Does red sock on Schilling's foot pass the blood test?

World Series

St. Louis Cardinals vs.Boston Red Sox

GAME 3: Tomorrow, 8:30 P.M., Chs. 45,5

October 25, 2004|By Laura Vecsey

BOSTON - Will he pitch again this October?

"I can't think about that right now, not after the day I've had," Curt Schilling said last night.

Then again, he can afford to be coy. The Red Sox are up 2-0 on the Cardinals in this Curt Schilling World Series, so why bother worrying about it, even if the doctor said he couldn't be sure Schilling's ankle tendon could be stitched in place a third time.

Out in the right-field seats last night in damp, happy Fenway, savvy members of Red Sox Nation knew the real score.

FOR THE RECORD - A sports column by Laura Vecsey on Monday incorrectly identified a Boston Red Sox fan who was quoted as Dave Micilli. His name is Dave Cirilli.
The Sun regrets the error.

Not the score of Game 2 of this World Series, which was all in favor of the home team.

We're talking about the score on Curt Schilling, who took the mound last night and again defied his bad ankle, defied the odds, defied the doctors who had never heard of the kind of surgical procedure that secured said tendon, and, perhaps, defied our wild and gullible imaginations.

See, Schilling is the pitcher who cried wolf once already this October. His ankle tendon sheath torn, there was a time after Game 1 of the American League Championship Series that Schilling appeared to be finished, kaput, done.

There seemed no way he could get back out to the mound, let alone be as dominant as he was in the ALCS Game 6 win.

Then there was last night, when Schilling was apparently so used to being held together with nylon thread, he completely dominated the game. The Cardinals managed four hits, but only one unearned run in Schilling's six innings.

But the question remains: Was it blood on his sock?

Or was it something else that looks like blood?

Not that Schilling would ever dispute the description of the blotchy red area on his white sanitary sock as definitely being 100 percent blood.

"Curt Schilling is a smart guy. He knows what it takes to earn his place in this town," said Dave Micilli, a North Boston dweller.

"It's all about Larry Bird and Bobby Orr in Boston. If you want a statue of you in Faneuil Hall, you've got to get blood on your sock," Micilli said.

And Micilli shrugged his shoulders, along with his group of Red Sox-rooting buddies who were also amused but skeptical about what it was exactly that was on Schilling's sock.

In their minds, the possibility that this whole thing was exaggerated, even a little, doesn't diminish the image of Schilling as the Curse Killer; the hired gun with a World Series ring and MVP trophy from Arizona who came east to do exactly what he said he'd do.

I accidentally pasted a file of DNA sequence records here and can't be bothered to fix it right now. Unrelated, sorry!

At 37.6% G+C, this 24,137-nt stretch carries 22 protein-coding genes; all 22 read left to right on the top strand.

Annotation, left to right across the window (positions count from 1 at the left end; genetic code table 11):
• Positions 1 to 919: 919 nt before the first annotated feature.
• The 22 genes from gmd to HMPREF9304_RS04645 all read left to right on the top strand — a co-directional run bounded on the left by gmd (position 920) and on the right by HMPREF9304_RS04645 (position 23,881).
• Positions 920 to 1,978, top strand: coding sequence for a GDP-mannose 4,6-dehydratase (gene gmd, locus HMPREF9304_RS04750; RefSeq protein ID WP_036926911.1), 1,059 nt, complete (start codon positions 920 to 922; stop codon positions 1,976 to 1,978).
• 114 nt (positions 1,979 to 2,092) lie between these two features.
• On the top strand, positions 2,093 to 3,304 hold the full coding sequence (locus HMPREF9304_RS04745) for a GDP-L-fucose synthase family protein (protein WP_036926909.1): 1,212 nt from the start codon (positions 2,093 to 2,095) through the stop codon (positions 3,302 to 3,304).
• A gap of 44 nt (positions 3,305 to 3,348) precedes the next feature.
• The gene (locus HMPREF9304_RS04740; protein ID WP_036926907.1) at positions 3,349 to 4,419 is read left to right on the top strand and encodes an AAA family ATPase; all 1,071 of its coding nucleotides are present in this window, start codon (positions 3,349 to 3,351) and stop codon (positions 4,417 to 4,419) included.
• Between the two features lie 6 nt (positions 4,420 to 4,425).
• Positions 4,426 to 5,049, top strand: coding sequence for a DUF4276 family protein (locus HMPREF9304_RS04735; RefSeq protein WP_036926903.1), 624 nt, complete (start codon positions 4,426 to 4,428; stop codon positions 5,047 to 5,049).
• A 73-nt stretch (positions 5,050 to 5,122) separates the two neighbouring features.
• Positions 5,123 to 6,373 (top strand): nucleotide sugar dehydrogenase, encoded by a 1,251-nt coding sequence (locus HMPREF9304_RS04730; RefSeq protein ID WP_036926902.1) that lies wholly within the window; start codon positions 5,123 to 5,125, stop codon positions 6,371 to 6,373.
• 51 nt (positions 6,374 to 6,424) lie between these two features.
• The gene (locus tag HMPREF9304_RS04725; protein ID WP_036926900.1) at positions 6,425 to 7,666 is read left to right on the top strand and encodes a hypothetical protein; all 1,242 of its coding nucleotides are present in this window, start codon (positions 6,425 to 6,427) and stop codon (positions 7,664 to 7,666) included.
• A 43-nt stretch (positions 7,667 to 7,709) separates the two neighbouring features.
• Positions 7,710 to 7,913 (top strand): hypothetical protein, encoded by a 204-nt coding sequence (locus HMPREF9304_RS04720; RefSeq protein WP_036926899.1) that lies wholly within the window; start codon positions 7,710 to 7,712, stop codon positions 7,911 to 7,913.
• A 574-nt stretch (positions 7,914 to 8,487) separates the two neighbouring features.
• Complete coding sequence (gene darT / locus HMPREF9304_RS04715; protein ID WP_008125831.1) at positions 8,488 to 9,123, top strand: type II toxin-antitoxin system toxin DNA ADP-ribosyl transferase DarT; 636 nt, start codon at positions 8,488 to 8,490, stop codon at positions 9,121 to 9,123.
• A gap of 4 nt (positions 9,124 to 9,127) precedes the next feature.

If Schilling is reveling in his Roy Hobbs impersonation, so what?

No one disputes that something's seriously wrong with the ankle. The medical experts who treat him agree he needs surgery, then three months of rehabilitation.

But there's a contingent of baseball watchers, including Red Sox Nation faithful, who wouldn't put it past Schilling to embellish the theatrics surrounding the management of this ankle problem.

"It could have a little blood mixed in there, but we'll have to check it out with the trainer," Red Sox director of public information Glenn Geffner said.

On that score, we give you the New York Yankees - not that they're a totally credible source, considering their postseason misery at the hands of Schilling and the Red Sox.

Manager Joe Torre did posit the idea that the Yankees didn't bunt more on Schilling in that fateful Game 6 of the American League Championship Series because they weren't really sure how hurt he was.

Even factoring in the sour grapes, word out of New York is that some Yankees players wouldn't put it past Schilling to dab his sock with red magic marker, or apply generous amounts of Mercurochrome - anything to amplify the Red Sox's amazing postseason run and, of course, to hoist his stature.

We've seen this kind of gloriously entertaining act before: Hall of Fame athletes doing whatever it takes to guarantee not only victory, but also the long and glorious shelf life of their legend.

We give you Joe Namath and the January 1969 Super Bowl.

At the 2002 Winter Games in Salt Lake City, after the Canadian Olympic hockey team won the gold medal, there was Wayne Gretzky, impish grin unleashed, digging at the rink ice.

From beneath the surface, the Great One chipped out a Canadian coin. It was a looney, which Gretzky said he had buried there to ensure good luck for the Canadians.

We all believed it. But what if Gretzky had made it up?

There's a little bit of Hollywood, a lot of Madison Avenue in these big-time sports stars. Schilling included. It sure seems Schilling is starring in this role as baseball savior during this postseason.

Schilling is absolutely eating up these moments on the world's biggest sporting stage.

Call it embellishment. Call it poetic license. Call it a great sportsman amplifying his own legend. Why not?

And by the way, Red Sox general manager Theo Epstein last night said Schilling is the starter for Game 6.

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